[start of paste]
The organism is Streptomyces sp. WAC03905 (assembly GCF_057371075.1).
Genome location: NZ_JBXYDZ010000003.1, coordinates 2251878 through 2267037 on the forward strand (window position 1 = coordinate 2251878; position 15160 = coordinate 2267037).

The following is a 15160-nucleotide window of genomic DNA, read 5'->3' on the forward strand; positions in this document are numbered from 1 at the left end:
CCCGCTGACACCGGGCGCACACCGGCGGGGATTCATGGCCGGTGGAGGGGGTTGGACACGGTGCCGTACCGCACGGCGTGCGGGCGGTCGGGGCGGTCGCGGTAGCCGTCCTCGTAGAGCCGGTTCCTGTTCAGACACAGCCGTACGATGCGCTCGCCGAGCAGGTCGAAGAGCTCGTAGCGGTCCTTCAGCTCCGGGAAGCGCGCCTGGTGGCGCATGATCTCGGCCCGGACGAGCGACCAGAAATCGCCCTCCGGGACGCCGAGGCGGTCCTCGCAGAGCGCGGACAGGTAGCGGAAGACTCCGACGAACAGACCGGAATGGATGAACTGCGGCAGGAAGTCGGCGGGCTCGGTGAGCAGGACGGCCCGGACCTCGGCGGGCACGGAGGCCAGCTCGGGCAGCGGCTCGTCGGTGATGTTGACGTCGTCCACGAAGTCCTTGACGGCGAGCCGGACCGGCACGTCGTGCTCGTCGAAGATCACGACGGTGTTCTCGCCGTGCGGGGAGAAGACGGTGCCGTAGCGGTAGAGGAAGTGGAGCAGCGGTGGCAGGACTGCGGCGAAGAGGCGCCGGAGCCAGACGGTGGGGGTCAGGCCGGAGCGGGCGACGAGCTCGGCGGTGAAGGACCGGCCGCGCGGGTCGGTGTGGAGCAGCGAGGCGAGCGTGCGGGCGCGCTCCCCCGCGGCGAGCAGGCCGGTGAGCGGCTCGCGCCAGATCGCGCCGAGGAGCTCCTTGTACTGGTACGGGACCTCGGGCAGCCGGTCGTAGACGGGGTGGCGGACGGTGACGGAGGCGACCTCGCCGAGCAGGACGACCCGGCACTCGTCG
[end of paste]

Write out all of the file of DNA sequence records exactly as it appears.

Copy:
The organism is Streptomyces sp. WAC03905 (assembly GCF_057371075.1).
Genome location: NZ_JBXYDZ010000003.1, coordinates 2251878 through 2267037 on the forward strand (window position 1 = coordinate 2251878; position 15160 = coordinate 2267037).

The following is a 15160-nucleotide window of genomic DNA, read 5'->3' on the forward strand; positions in this document are numbered from 1 at the left end:
CCCGCTGACACCGGGCGCACACCGGCGGGGATTCATGGCCGGTGGAGGGGGTTGGACACGGTGCCGTACCGCACGGCGTGCGGGCGGTCGGGGCGGTCGCGGTAGCCGTCCTCGTAGAGCCGGTTCCTGTTCAGACACAGCCGTACGATGCGCTCGCCGAGCAGGTCGAAGAGCTCGTAGCGGTCCTTCAGCTCCGGGAAGCGCGCCTGGTGGCGCATGATCTCGGCCCGGACGAGCGACCAGAAATCGCCCTCCGGGACGCCGAGGCGGTCCTCGCAGAGCGCGGACAGGTAGCGGAAGACTCCGACGAACAGACCGGAATGGATGAACTGCGGCAGGAAGTCGGCGGGCTCGGTGAGCAGGACGGCCCGGACCTCGGCGGGCACGGAGGCCAGCTCGGGCAGCGGCTCGTCGGTGATGTTGACGTCGTCCACGAAGTCCTTGACGGCGAGCCGGACCGGCACGTCGTGCTCGTCGAAGATCACGACGGTGTTCTCGCCGTGCGGGGAGAAGACGGTGCCGTAGCGGTAGAGGAAGTGGAGCAGCGGTGGCAGGACTGCGGCGAAGAGGCGCCGGAGCCAGACGGTGGGGGTCAGGCCGGAGCGGGCGACGAGCTCGGCGGTGAAGGACCGGCCGCGCGGGTCGGTGTGGAGCAGCGAGGCGAGCGTGCGGGCGCGCTCCCCCGCGGCGAGCAGGCCGGTGAGCGGCTCGCGCCAGATCGCGCCGAGGAGCTCCTTGTACTGGTACGGGACCTCGGGCAGCCGGTCGTAGACGGGGTGGCGGACGGTGACGGAGGCGACCTCGCCGAGCAGGACGACCCGGCACTCGTCG